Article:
Environmental and health advocates are calling for legislative action in Maryland after a report found widespread chemical contamination in the Chesapeake Bay.
The federal report, posted Thursday on the website of the Environmental Protection Agency's Chesapeake Bay program, found nearly 75 percent of the bay's tidal waters are contaminated by toxic chemicals, The Baltimore Sun reported.
The chemicals, which include mercury, polychlorinated biphenyls, or PCBs, are tainting fish.
"Since 2000, new concerns, such as intersex conditions in fish, have arisen," the report says. "Although the causes are undetermined, there is increasing evidence that contaminant exposures may play a role."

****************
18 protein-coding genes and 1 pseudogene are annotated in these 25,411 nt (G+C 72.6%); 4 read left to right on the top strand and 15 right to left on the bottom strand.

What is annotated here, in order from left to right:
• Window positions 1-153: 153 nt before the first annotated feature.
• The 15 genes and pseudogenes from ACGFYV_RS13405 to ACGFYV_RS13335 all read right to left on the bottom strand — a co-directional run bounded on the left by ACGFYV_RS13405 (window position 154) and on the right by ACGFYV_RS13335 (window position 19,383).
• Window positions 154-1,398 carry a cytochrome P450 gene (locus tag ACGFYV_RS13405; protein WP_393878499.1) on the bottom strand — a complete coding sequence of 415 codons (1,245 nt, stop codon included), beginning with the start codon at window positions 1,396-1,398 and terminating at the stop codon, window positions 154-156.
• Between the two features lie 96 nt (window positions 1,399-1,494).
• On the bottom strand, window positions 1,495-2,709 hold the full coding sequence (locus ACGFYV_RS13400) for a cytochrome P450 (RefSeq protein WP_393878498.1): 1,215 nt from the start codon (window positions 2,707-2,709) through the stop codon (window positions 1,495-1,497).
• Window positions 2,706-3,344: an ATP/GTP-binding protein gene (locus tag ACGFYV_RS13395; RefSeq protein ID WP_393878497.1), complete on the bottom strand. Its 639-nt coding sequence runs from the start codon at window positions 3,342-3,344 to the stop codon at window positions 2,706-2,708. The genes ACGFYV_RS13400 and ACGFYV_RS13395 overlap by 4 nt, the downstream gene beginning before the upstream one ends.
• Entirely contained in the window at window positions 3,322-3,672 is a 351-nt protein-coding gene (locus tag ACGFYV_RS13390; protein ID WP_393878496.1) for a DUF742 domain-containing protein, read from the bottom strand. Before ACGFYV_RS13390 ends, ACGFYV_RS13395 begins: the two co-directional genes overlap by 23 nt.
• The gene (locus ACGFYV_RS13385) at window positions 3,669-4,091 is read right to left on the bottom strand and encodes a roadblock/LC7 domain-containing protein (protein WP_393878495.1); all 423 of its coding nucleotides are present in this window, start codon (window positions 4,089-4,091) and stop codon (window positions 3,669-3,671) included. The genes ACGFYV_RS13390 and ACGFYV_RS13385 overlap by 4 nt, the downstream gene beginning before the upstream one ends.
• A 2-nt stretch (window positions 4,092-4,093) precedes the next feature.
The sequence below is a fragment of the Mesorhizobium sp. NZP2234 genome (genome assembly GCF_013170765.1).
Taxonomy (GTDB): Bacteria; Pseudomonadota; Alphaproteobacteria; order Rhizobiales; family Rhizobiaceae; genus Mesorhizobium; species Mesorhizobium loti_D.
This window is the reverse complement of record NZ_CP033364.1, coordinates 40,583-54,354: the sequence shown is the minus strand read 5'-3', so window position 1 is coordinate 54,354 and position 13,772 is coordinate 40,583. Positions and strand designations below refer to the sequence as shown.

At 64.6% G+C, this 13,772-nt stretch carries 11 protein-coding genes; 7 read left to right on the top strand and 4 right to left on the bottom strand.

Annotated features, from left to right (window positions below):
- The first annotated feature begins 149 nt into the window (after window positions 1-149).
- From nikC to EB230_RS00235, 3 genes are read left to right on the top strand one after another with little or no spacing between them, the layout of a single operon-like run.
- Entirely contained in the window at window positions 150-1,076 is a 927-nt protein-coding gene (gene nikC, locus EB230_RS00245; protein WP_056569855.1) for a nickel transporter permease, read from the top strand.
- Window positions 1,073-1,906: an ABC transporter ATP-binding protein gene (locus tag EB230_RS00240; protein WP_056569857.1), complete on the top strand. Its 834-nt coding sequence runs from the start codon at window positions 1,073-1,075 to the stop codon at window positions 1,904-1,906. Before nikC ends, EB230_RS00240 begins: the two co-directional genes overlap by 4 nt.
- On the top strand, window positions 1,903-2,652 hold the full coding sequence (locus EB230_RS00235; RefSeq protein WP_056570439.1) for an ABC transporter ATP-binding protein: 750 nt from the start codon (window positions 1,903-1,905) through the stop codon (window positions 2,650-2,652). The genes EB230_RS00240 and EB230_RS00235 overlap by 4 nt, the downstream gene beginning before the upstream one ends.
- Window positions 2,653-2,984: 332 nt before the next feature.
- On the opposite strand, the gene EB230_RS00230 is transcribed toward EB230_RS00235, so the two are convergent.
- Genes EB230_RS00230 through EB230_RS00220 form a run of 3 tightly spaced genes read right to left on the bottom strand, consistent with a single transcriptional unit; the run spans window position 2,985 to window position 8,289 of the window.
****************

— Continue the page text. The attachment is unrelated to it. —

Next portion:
In reaction to the report, advocates are making a push for Maryland lawmakers to increase data collection and research into the use and potential effects of pesticides and other chemicals that have been found in the bay.
"Science is telling us in some cases there is no safe level of exposure," Rebecca Ruggles, coordinator of the Maryland Environmental Health Network, said during a briefing Thursday in Annapolis, the state capital.
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